Museum Acquires A.T. Mahan’s Civil War Era Officer's Sword

Lt. A.T. Mahan's M1852 Officer Sword

Last month, the Naval War College Foundation received Lt. Alfred Thayer Mahan's sword as gift from the estate of Neill H. Alford, Jr.

Lt. A.T. Mahan, 1862

Alfred Thayer Mahan (1840-1914)  is most famous for his seminal book The Influence of Sea Power Upon History, 1660-1783. The book, published in 1890, was drawn from lectures he gave at the Naval War College as the first instructor of naval history and tactics. Mahan went on to serve as the College's second president from1886 to1889, with a second tour from1892 to 1893. His writings on naval strategy drew attention to the College and influenced a generation of world leaders and strategists during the dawn of the twentieth century.

Scabbard Detail

The Model 1852  U.S. naval officer’s sword, manufactured by the Ames Manufacturing Co. of Chicoppe Massachusetts, has a blade decorated with etchings of American naval motifs. The sword's scabbard is engraved with Mahan's name and the date of his promotion to Lieutenant, 31 August 1861. Immediately after his promotion he reported to USS Pocahontas for combat duty with the South Atlantic Blockading Squadron. Less than a year later in September 1862, Mahan was assigned to the Naval Academy staff at Newport, Rhode Island, where he served in the Seamanship Department under Lieutenant Commander Stephen B. Luce. A local sword conservator will conserve the sword, using funds provided by the Naval War College Foundation. Upon completion, the sword will become a permanent part of the new “Naval Academy in Newport, 1861-1865” display in the Naval War College Museum. Here it will be an iconic artifact that links the Naval Academy and the Naval War College through the key figures that taught and studied at the Naval Academy during the Civil War and later went on to become the early leaders of the Naval War College.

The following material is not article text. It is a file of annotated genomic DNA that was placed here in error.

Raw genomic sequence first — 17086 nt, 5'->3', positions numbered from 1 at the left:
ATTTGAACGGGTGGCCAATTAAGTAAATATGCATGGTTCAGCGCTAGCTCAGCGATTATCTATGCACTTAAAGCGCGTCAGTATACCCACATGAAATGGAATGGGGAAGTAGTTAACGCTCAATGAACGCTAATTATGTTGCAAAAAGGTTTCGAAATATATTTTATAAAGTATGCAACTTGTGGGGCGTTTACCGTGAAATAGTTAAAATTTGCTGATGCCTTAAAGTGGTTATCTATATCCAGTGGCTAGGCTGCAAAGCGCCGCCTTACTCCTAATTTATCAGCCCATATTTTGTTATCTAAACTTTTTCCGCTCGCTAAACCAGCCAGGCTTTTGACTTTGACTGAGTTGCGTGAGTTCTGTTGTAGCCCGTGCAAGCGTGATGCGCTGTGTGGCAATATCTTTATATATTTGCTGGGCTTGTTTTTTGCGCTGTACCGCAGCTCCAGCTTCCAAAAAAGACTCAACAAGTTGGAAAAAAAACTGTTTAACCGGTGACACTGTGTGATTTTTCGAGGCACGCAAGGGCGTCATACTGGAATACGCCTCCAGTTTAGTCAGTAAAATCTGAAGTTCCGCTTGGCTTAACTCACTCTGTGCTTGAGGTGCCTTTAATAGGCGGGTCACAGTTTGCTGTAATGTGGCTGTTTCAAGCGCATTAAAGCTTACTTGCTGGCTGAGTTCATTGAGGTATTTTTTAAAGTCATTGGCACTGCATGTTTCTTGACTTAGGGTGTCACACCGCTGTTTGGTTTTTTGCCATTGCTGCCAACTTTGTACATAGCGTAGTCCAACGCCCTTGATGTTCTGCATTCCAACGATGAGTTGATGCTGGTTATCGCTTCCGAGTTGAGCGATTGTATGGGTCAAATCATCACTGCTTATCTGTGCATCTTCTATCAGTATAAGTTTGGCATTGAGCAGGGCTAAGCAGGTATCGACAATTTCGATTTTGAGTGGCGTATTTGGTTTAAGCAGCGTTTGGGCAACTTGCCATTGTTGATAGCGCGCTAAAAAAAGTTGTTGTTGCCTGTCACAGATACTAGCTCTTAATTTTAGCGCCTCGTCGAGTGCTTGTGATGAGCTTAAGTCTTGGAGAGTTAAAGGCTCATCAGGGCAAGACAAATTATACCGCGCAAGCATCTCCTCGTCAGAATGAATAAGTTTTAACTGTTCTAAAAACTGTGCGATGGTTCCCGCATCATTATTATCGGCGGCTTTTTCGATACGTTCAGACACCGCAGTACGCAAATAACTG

Intended for permanent display in the Naval War College Museum, the late Professor Neill H. Alford, Jr., of the University of Virginia, directed in his will that the sword be donated in memory of Vice Admiral Bernard L. Austin, who had been the President of the Naval War College at the time that Professor Alford held the Stockton Chair of International Law at the War College in 1961-62.

Images are courtesy of the Naval War College Museum


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